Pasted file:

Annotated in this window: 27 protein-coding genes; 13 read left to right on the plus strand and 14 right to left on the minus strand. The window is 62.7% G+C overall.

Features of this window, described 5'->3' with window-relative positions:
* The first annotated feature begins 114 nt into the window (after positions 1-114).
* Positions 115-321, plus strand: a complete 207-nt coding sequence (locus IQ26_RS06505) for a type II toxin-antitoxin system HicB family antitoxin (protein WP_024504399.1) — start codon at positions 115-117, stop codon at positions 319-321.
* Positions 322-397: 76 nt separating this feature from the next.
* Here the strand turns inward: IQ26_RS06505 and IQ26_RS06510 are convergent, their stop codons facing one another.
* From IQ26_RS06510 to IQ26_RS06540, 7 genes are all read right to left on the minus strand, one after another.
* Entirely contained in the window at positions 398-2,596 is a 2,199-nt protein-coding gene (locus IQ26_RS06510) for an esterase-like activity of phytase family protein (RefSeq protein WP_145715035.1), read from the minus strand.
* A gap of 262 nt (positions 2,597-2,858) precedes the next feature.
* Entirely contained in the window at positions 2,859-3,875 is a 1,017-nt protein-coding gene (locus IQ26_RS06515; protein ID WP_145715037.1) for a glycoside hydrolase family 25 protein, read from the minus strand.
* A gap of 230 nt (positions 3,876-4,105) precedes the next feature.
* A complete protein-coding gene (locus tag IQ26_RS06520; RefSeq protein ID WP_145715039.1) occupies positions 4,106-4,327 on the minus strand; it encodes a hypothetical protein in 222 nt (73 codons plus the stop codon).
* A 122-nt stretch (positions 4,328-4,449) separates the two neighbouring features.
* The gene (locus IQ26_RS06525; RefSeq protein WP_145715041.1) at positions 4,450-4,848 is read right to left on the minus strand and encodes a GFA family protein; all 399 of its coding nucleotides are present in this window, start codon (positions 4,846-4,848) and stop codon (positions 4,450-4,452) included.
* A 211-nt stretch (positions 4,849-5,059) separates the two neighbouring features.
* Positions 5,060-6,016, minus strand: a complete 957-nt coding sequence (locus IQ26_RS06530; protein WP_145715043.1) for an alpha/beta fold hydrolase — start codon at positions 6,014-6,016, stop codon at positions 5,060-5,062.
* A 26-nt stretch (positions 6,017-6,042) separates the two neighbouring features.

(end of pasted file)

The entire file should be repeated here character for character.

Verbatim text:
Annotated in this window: 27 protein-coding genes; 13 read left to right on the plus strand and 14 right to left on the minus strand. The window is 62.7% G+C overall.

Features of this window, described 5'->3' with window-relative positions:
* The first annotated feature begins 114 nt into the window (after positions 1-114).
* Positions 115-321, plus strand: a complete 207-nt coding sequence (locus IQ26_RS06505) for a type II toxin-antitoxin system HicB family antitoxin (protein WP_024504399.1) — start codon at positions 115-117, stop codon at positions 319-321.
* Positions 322-397: 76 nt separating this feature from the next.
* Here the strand turns inward: IQ26_RS06505 and IQ26_RS06510 are convergent, their stop codons facing one another.
* From IQ26_RS06510 to IQ26_RS06540, 7 genes are all read right to left on the minus strand, one after another.
* Entirely contained in the window at positions 398-2,596 is a 2,199-nt protein-coding gene (locus IQ26_RS06510) for an esterase-like activity of phytase family protein (RefSeq protein WP_145715035.1), read from the minus strand.
* A gap of 262 nt (positions 2,597-2,858) precedes the next feature.
* Entirely contained in the window at positions 2,859-3,875 is a 1,017-nt protein-coding gene (locus IQ26_RS06515; protein ID WP_145715037.1) for a glycoside hydrolase family 25 protein, read from the minus strand.
* A gap of 230 nt (positions 3,876-4,105) precedes the next feature.
* A complete protein-coding gene (locus tag IQ26_RS06520; RefSeq protein ID WP_145715039.1) occupies positions 4,106-4,327 on the minus strand; it encodes a hypothetical protein in 222 nt (73 codons plus the stop codon).
* A 122-nt stretch (positions 4,328-4,449) separates the two neighbouring features.
* The gene (locus IQ26_RS06525; RefSeq protein WP_145715041.1) at positions 4,450-4,848 is read right to left on the minus strand and encodes a GFA family protein; all 399 of its coding nucleotides are present in this window, start codon (positions 4,846-4,848) and stop codon (positions 4,450-4,452) included.
* A 211-nt stretch (positions 4,849-5,059) separates the two neighbouring features.
* Positions 5,060-6,016, minus strand: a complete 957-nt coding sequence (locus IQ26_RS06530; protein WP_145715043.1) for an alpha/beta fold hydrolase — start codon at positions 6,014-6,016, stop codon at positions 5,060-5,062.
* A 26-nt stretch (positions 6,017-6,042) separates the two neighbouring features.